Firefighters deploy crane after Asian hornet nest discovered in treeSeptember 10, 2023
Firefighters close roads and deploy 104ft crane after enormous Asian hornet nest is discovered in tree top
- Nest is biggest discovered on Guernsey as vicious species threatens to take hold
A huge Asian hornet nest had to be removed with the help of firefighters and a 104 foot crane after it was spotted in a tree top.
The deadly structure is the biggest ever discovered on Guernsey as the invasive species threatens to take hold.
But the channel island’s crack Asian Hornet Team were able to track the killer insects back to their nest in the huge oak tree using strategically placed bait stations.
The Fire and Rescue Service then deployed their largest turntable ladder, which can extend up to 32 metres above ground level – more than seven times the height of a double decker bus.
The entire road had to be closed to vehicles and pedestrians because it was so close to a set of coastal swimming spots near La Vallette – close to the capital Saint Peter Port.
Francis Russell, Asian Hornet Strategy Coordinator, said: ‘We’re very grateful for the professional support we received from the GFRS and Civil Protection.
The Fire and Rescue Service deployed their largest turntable ladder, which can extend up to 32 metres above ground level – more than seven times the height of a double decker bus
The deadly structure is the biggest ever discovered on Guernsey as the invasive species threatens to take hold
‘Without their help and expertise, we wouldn’t have been able to access this nest to safely remove it.’
The group have found nine nests and removed five in the last month.
WHAT IS THE KILLER ASIAN HORNET INVASION?
Asian hornets were accidentally brought to France in 2004, probably in an imported shipment of goods.
Since then the dark brown and orange insects have spread rapidly through the country and started to invade neighbouring countries.
They have also become established in the Channel Islands and were first reported in the UK in 2016.
The hornets, which grow up to an inch long (3 cm) and have an orange face, are an aggressive predator of honey bees and other pollinating insects.
The hornets prey on honeybees, hovering like attack helicopters outside their hives and grabbing them on the wing.
The bees are dismembered before being carried back to the hornets’ nest to be fed to larvae.
The charity Plantlife has warned that the hornet ‘poses a deadly threat to honeybees and other pollinators and any potential sightings should be immediately reported to the GB Non-native Species Secretariat.’
Queens build nests in April. They rapidly start laying eggs until the hive population reaches about 6,000 insects.
A report by the Intergovernmental Science Policy Platform on Biodiversity and Ecosystem Services, estimates that the decline of bees worldwide poses a potentially major risk to world food supplies.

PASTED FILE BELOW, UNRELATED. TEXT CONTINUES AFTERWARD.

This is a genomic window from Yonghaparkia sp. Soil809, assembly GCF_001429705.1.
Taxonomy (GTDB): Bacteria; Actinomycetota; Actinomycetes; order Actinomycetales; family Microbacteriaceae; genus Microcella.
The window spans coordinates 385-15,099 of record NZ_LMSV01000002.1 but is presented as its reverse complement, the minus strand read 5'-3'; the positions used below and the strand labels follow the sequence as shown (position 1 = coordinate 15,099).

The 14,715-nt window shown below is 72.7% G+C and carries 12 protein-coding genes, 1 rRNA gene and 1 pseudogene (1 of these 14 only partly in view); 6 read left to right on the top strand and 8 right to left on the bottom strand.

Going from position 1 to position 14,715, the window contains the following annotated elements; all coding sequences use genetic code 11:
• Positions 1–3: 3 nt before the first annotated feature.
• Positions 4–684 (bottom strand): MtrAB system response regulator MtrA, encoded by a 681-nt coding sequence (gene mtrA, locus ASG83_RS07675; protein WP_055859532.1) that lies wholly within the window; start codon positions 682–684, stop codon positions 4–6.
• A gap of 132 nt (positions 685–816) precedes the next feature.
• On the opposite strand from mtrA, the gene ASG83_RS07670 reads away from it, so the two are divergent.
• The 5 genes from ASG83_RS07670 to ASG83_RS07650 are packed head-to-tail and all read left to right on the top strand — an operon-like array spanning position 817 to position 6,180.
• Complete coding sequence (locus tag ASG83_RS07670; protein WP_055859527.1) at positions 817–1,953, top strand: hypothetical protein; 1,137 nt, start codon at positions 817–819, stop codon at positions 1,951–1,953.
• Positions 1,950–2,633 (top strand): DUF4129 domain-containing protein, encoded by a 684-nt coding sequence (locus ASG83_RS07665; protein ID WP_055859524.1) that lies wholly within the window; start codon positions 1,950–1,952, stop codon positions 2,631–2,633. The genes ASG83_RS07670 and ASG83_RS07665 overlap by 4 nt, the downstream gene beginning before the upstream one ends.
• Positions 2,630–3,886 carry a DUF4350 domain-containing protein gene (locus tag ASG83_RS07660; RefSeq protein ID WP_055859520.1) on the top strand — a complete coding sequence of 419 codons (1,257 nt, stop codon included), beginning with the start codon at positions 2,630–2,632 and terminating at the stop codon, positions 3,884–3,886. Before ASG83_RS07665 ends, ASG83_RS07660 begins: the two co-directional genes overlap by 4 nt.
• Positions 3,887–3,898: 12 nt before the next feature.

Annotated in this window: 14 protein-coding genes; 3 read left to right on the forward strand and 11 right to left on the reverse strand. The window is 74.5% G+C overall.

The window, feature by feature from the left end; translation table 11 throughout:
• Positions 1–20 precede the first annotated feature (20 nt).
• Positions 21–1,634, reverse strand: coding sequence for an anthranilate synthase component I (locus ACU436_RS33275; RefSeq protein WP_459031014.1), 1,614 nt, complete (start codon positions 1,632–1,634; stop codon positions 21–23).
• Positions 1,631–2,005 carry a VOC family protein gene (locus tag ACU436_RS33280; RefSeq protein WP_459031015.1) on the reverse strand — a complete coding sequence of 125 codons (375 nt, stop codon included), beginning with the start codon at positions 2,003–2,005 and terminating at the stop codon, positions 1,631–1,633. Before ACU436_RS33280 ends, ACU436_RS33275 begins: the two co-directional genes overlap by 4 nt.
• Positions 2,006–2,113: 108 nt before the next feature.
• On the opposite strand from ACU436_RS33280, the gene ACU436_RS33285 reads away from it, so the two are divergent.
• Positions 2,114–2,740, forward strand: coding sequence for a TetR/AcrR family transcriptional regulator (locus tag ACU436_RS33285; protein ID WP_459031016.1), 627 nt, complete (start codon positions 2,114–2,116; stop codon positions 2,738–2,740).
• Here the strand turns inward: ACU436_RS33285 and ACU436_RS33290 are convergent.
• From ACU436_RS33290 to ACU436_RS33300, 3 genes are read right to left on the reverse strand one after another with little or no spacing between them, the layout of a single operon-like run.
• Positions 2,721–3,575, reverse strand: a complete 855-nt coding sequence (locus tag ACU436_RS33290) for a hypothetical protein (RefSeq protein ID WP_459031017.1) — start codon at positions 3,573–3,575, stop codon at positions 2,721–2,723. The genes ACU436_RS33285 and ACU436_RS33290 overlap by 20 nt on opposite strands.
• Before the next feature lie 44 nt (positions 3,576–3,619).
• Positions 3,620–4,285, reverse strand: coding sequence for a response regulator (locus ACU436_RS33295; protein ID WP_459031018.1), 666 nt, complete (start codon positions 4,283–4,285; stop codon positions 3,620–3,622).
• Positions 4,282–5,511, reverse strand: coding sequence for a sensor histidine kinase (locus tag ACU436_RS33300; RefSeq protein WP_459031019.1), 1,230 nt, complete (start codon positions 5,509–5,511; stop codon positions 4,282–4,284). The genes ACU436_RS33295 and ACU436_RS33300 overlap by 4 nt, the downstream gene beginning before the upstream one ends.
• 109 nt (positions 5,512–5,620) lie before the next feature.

Britain’s bees are thought to have fallen by a third since 2007. The British Beekeepers’ Association warns the public not to disturb a hornets’ nest ‘under any circumstances’.
Plans are now underway to remove the remaining few – but they have been made particularly challenging by their locations.
The island is now in a race against time as they are threatened by being overrun by the invasive species.
Mr Russell continued: ‘As autumn approaches, the race is on to remove all the Asian hornet nests across the island.
‘If nests remain in place and are not dealt with as a matter of urgency, the production of a new generation of queens will be triggered, with a large secondary nest capable of producing as many as 300-500 queens.
‘These would then hibernate on the island over the winter causing further problems for the following year.’
The aggressive predator is a major threat to Britain’s biodiversity – because 30 per cent of its diet is made up of honeybees.
This means the alien species threatens wreaking havoc on pollinating insects and beekeeping activities.
The insects have a distinctive velvety black or dark brown through while the abdominal segments are boarded with fine yellow bands and the final section is almost entirely yellow.
The hornets are able to kill with one sting among people who have an allergy while they also pose a threat to the environment and native species.
The species can also be more aggressive than native insects.
In late August Asian hornets were spotted for the first time in London and there have been a worrying 46 sightings since 2016 with half of these coming this year alone, according to figures from Department for Environment Food and Rural Affairs (Defra).
Only this week a terrifying Asian hornet nest measuring about 15 inches was found in Jersey.
It is the largest discovered on the ‘UK’s frontline’ and prompted a fresh warning to the public.
It was hanging from the ceiling of an abandoned home in St Brelades on the Channel Island and was destroyed on August 14.
The insect is thought to have made its way onto the UK’s shores in 2016 in Tetby, Gloucestershire.
Since then there have been sightings in Somerset, Devon, Lancashire, Cornwall, Yorkshire, Hampshire, Surrey, Kent, Staffordshire, Dorset, Berkshire, Essex, Suffolk, Northumberland, and East Sussex.
They prey on honeybees and therefore a pose a major threat to honeybee populations in the UK.
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